When I think of Andy Samberg, the first thing that comes to mind is "Jah! Rastafarianism!" from The Lonely Island SNL Digital Short Ras Trent. For others, it may be difficult to stare at his big goofy grin without thinking of other Lonely classics like Dick in a Box, Like a Boss and Motherlover.

So I was somewhat surprised to see Samberg co-starring in the Sundance darling Celeste and Jesse Forever, about a young couple trying to remain friends throughout a divorce. I love me some Samberg, but I couldn't really picture him tackling the dramatic scenes such a concept would surely require.

I never should have doubted the man who brought the world Ras Trent. While Samberg's character Jesse is pretty goofy for most of the flick, he's so believable during the emotional scenes you just want to reach into the screen and comfort the poor man as Celeste (Rashida Jones) crushes him over and over again.

While Samberg's dramatic scenes are well-executed, his goofier moments provide some much-needed levity to the rather heavy subject matter. After all, a movie about a break-up could easily be a huge downer that's difficult to watch. (Exhibit A: The Break-Up, starring Jennifer Aniston and Vince Vaughn.)

Luckily, the screenwriters (Jones and Will McCormack, who has a very funny role as Celeste and Jesse's weird pot-dealing friend) were smart enough to weave some humor throughout the entire script -- even in the most awkward and sad moments. Seeing Jesse crying alone in his room could have just been incredibly depressing. Instead, we see Jesse crying alone in his room while watching re-runs of the Beijing Olympics. Still depressing, but also funny.

The best scenes are of Samberg and Jones joking around together. They invite the audience in to laugh along with their inside jokes, which is both hilarious and incredibly annoying at times. (Hilarious: they 'jerk off' inanimate objects. Incredibly annoying: they feverishly discuss a menu in faux German accents.)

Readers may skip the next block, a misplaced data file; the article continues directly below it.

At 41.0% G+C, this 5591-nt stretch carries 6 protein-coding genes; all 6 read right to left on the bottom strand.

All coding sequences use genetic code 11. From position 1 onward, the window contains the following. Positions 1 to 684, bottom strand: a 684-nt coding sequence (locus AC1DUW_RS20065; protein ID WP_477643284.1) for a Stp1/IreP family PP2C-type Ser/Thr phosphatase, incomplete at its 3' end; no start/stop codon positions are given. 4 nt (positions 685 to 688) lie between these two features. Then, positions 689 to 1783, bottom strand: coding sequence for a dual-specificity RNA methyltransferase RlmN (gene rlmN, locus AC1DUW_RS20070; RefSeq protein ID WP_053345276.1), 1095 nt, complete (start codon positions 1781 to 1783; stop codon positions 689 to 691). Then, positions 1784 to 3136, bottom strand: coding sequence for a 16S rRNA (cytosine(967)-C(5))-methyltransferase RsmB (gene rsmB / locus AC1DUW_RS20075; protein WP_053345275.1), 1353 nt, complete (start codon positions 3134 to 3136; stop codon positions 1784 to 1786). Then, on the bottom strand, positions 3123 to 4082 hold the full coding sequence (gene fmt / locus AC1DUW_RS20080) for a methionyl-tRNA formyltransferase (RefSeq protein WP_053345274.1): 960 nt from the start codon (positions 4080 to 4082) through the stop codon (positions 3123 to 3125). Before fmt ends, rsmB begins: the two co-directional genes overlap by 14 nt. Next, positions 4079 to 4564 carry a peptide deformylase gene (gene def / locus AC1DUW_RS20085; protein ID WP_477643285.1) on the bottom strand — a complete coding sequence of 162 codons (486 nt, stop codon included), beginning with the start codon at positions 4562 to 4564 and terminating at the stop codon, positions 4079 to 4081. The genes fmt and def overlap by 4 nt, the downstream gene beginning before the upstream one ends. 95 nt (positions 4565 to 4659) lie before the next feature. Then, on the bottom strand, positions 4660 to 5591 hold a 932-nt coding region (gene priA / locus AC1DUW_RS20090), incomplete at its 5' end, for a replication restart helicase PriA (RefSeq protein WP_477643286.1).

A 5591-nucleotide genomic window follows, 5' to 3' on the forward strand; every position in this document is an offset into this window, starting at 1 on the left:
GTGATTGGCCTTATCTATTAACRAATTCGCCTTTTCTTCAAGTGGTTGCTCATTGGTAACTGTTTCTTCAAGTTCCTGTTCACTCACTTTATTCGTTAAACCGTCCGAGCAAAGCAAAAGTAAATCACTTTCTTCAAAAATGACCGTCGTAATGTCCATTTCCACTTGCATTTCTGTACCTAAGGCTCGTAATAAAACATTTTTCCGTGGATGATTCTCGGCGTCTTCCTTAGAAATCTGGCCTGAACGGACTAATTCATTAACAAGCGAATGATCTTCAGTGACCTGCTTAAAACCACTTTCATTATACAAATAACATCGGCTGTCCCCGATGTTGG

Naturally, given the subject matter, Samberg's character is emotionally conflicted for most of the flick. He masters the subtle emotions well. We can tell when he's sad, confused, angry or irritated. He doesn't overact, and he's never one-dimensional.

This bodes well for Samberg's future post-SNL prospects. He's branching out beyond straight-up comedies relatively early on in his career. Now that he's demonstrated his range, we just might see him tackling even more dramatic roles in the not-so-distant future. (I would love to see him play a comic book villain or a deranged serial killer in a psychological thriller or a horror. Wouldn't he be the perfect horror movie antagonist? He's got that sweet, innocent face that could disarm his victims before he goes in for the kill.)

Of course, if he does branch out further, I hope he still has time for ridiculously funny movies like Hot Rod, the 2007 flick he worked on with his Lonely Island conspirators Akiva Schaffer and Jorma Taccone. Samberg was hilarious as the hapless stuntman desperate to impress his abusive stepfather, played by a very intimidating Ian McShane.

I'd also love to see him collaborate with Adam Sandler again. Even though That's My Boy wasn't a box office hit, Sandler and his heir-apparent, Samberg, were great as the unlikely father-son duo. Samberg was the perfect straight man to Sandler's out-of-control party animal.

Whatever his next move is, Samberg's semi-dramatic turn in Celeste proves that he's got the acting chops to sustain him through a long and diverse post-SNL acting career.

CATEGORIES Movies